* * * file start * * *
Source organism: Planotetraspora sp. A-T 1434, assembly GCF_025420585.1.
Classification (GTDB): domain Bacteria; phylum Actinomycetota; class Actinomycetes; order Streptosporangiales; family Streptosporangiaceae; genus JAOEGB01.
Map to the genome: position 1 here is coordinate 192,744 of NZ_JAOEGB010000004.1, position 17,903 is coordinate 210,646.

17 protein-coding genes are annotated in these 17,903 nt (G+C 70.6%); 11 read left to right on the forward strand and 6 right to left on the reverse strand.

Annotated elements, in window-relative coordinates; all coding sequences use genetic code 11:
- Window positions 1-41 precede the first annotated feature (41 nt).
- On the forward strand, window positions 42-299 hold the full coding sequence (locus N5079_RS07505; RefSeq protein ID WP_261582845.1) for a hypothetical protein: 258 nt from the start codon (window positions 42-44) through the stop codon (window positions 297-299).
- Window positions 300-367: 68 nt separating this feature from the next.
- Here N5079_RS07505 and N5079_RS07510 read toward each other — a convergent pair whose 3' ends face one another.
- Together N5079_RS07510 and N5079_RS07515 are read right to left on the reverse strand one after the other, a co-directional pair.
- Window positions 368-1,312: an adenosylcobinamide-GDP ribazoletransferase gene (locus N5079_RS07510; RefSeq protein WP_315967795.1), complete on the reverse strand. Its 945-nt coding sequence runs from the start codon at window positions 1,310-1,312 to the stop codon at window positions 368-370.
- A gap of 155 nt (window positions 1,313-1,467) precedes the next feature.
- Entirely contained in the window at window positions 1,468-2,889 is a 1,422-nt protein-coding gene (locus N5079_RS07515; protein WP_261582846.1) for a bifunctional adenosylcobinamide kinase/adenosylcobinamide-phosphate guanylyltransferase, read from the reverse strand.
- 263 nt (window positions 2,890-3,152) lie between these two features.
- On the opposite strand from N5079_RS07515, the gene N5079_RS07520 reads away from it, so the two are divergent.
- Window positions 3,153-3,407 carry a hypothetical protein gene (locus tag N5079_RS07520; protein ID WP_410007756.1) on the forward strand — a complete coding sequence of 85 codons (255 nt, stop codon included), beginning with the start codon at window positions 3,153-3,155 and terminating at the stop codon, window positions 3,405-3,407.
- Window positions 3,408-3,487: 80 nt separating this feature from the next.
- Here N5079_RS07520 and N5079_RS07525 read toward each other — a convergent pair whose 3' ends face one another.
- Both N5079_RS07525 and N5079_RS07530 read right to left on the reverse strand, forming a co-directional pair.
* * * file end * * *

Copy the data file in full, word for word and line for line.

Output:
Source organism: Planotetraspora sp. A-T 1434, assembly GCF_025420585.1.
Classification (GTDB): domain Bacteria; phylum Actinomycetota; class Actinomycetes; order Streptosporangiales; family Streptosporangiaceae; genus JAOEGB01.
Map to the genome: position 1 here is coordinate 192,744 of NZ_JAOEGB010000004.1, position 17,903 is coordinate 210,646.

17 protein-coding genes are annotated in these 17,903 nt (G+C 70.6%); 11 read left to right on the forward strand and 6 right to left on the reverse strand.

Annotated elements, in window-relative coordinates; all coding sequences use genetic code 11:
- Window positions 1-41 precede the first annotated feature (41 nt).
- On the forward strand, window positions 42-299 hold the full coding sequence (locus N5079_RS07505; RefSeq protein ID WP_261582845.1) for a hypothetical protein: 258 nt from the start codon (window positions 42-44) through the stop codon (window positions 297-299).
- Window positions 300-367: 68 nt separating this feature from the next.
- Here N5079_RS07505 and N5079_RS07510 read toward each other — a convergent pair whose 3' ends face one another.
- Together N5079_RS07510 and N5079_RS07515 are read right to left on the reverse strand one after the other, a co-directional pair.
- Window positions 368-1,312: an adenosylcobinamide-GDP ribazoletransferase gene (locus N5079_RS07510; RefSeq protein WP_315967795.1), complete on the reverse strand. Its 945-nt coding sequence runs from the start codon at window positions 1,310-1,312 to the stop codon at window positions 368-370.
- A gap of 155 nt (window positions 1,313-1,467) precedes the next feature.
- Entirely contained in the window at window positions 1,468-2,889 is a 1,422-nt protein-coding gene (locus N5079_RS07515; protein WP_261582846.1) for a bifunctional adenosylcobinamide kinase/adenosylcobinamide-phosphate guanylyltransferase, read from the reverse strand.
- 263 nt (window positions 2,890-3,152) lie between these two features.
- On the opposite strand from N5079_RS07515, the gene N5079_RS07520 reads away from it, so the two are divergent.
- Window positions 3,153-3,407 carry a hypothetical protein gene (locus tag N5079_RS07520; protein ID WP_410007756.1) on the forward strand — a complete coding sequence of 85 codons (255 nt, stop codon included), beginning with the start codon at window positions 3,153-3,155 and terminating at the stop codon, window positions 3,405-3,407.
- Window positions 3,408-3,487: 80 nt separating this feature from the next.
- Here N5079_RS07520 and N5079_RS07525 read toward each other — a convergent pair whose 3' ends face one another.
- Both N5079_RS07525 and N5079_RS07530 read right to left on the reverse strand, forming a co-directional pair.